Harvard Law School Makes Online Zero-L Course Free for All U.S. Law Schools Due to Coronavirus


For Kennedy School Fellows, Epstein-Linked Donors Present a Moral Dilemma


Tenants Grapple with High Rents and Local Turnover at Asana-Owned Properties


In April, Theft Surged as Cambridge Residents Stayed at Home


The History of Harvard's Commencement, Explained

Freshman Seminar Applications Exceed Spots

Professors Find Themselves Unable to Narrow Fields; Resort to Randomization

By Flora Tartakovsky

Applications for spring freshman seminars have once again greatly exceeded the number of available spaces.

Only 103 of the 368 people who applied to the seminars were admitted, according to Gerard F. Denault, associate director of the seminar program.

Freshman seminars are classes of 12 or fewer students which are graded pass/fail.

These courses often allow first years to explore different subjects not covered in standard courses, according to a student interviewed yesterday.

"I was very interested in the material covered in both the seminars I applied for, and I have enough room in my schedule, so I thought it made sense to take one," Jocelyn M. Walker '98 said in an interview yesterday.

The process of choosing a limited number of students for the seminars made the decisions difficult, professors said.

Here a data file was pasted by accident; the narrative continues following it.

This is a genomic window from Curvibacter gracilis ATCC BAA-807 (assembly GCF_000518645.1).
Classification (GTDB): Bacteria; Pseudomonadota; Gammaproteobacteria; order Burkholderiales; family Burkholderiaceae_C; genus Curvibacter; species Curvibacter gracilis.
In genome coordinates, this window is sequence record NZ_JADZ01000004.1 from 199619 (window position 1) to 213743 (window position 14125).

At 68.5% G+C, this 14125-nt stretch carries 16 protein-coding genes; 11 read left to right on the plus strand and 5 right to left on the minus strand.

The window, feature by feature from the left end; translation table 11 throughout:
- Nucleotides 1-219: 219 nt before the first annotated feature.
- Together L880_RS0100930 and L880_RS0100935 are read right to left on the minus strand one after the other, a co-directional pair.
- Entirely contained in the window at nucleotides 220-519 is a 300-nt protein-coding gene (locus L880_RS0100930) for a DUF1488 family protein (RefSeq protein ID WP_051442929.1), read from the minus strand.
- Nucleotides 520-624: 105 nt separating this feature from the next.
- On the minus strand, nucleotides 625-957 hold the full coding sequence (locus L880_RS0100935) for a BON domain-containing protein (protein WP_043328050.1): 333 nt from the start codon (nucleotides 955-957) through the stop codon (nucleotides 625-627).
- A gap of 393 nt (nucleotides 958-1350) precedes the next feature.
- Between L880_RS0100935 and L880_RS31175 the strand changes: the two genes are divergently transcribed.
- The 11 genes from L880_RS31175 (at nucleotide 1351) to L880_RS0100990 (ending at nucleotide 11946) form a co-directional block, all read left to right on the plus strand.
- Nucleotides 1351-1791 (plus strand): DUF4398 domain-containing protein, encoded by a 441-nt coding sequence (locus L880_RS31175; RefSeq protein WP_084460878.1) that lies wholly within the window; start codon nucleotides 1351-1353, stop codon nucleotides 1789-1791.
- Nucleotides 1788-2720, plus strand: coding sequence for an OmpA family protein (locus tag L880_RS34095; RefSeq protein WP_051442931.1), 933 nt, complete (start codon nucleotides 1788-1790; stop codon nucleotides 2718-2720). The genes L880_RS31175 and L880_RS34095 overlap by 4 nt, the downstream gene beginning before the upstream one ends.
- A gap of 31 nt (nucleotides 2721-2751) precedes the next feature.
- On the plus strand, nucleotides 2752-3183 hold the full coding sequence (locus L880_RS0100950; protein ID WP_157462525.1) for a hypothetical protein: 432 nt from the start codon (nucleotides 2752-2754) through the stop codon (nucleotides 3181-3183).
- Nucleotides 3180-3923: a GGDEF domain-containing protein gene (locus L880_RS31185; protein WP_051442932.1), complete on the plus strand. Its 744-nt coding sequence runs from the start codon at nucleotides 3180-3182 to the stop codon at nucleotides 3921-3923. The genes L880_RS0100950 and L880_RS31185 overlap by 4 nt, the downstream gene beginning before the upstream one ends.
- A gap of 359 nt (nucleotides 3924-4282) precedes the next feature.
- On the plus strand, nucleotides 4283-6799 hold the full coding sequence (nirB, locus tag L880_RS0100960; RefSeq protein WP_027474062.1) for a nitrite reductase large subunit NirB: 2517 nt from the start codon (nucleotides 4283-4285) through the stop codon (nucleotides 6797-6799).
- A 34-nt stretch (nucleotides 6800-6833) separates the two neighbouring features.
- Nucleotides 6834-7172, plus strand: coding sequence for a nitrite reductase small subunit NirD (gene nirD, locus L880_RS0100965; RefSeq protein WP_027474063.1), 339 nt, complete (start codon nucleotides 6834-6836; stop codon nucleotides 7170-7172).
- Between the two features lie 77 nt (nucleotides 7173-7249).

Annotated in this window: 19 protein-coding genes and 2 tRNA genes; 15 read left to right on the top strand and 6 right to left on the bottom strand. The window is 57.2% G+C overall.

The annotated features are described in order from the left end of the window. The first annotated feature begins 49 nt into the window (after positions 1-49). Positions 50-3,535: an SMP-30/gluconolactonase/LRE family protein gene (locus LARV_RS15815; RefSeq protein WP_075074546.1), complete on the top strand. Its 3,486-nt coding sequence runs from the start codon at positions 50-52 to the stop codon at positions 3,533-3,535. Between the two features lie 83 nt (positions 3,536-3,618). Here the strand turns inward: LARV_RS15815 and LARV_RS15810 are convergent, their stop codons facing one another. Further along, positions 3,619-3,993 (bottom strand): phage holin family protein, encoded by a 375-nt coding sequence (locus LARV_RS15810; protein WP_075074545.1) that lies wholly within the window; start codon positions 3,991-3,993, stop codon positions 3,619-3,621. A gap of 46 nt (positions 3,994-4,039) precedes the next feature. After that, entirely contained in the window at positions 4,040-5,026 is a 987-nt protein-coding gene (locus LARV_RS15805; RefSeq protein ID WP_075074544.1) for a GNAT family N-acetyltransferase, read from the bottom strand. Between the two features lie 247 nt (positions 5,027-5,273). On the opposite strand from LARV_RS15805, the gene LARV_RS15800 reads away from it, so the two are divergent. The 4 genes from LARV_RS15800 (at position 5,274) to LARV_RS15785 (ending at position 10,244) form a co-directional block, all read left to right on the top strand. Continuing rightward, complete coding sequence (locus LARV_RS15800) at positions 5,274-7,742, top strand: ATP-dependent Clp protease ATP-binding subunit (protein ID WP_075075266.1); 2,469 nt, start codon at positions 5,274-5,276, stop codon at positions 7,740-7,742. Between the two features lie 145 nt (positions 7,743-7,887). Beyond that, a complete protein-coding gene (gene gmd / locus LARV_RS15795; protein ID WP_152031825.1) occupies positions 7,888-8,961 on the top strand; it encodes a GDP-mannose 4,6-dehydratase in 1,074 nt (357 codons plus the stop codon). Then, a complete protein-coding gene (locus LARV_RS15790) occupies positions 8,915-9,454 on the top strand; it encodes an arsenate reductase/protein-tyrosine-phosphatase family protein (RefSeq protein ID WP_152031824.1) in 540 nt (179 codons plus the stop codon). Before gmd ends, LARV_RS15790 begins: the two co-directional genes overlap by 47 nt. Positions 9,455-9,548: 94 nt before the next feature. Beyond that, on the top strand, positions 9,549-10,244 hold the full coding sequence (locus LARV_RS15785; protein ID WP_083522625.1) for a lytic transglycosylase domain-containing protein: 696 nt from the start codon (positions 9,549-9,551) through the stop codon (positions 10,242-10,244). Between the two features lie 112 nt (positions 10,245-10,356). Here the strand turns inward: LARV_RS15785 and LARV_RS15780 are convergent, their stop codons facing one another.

"I wish the students who wanted to take [my seminar] could have," said Professor of History William E. Gienapp, who is teaching a seminar entitled Baseball and American Society, 1840-1994.

Lecturer on History and Literature Edward L. Widmer is teaching a seminar on Humor in American Culture.

He said that he resorted to randomization only after applications and interviewing were unable to narrow the field of 54 talented applicants.

"I ended up randomizing because there were so many qualified people that applied," he said.

The appeal of the seminars left one student who did not get into them disappointed.

"I find it quite discouraging that I did not get into a seminar for the entire year, and I find it ludicrous when the professor says to you that the way he picks his students is completely arbitrary," Sanket J. Bulsara '98 said.

"People who haven't taken a seminar before should be given priority." he said.

Another student also said he disagreed with some of the methods currently employed to decide which students will be allowed to enroll in seminars.

"I can't say I agree with randomization," J. Chris Paul '98 said in an interview.

"If you're going to be that close to a professor academically, then I think it should be the responsibility of the professor to pick who he or she wants," the first-year said yesterday.

Paul applied for Widmer's seminar.

Want to keep up with breaking news? Subscribe to our email newsletter.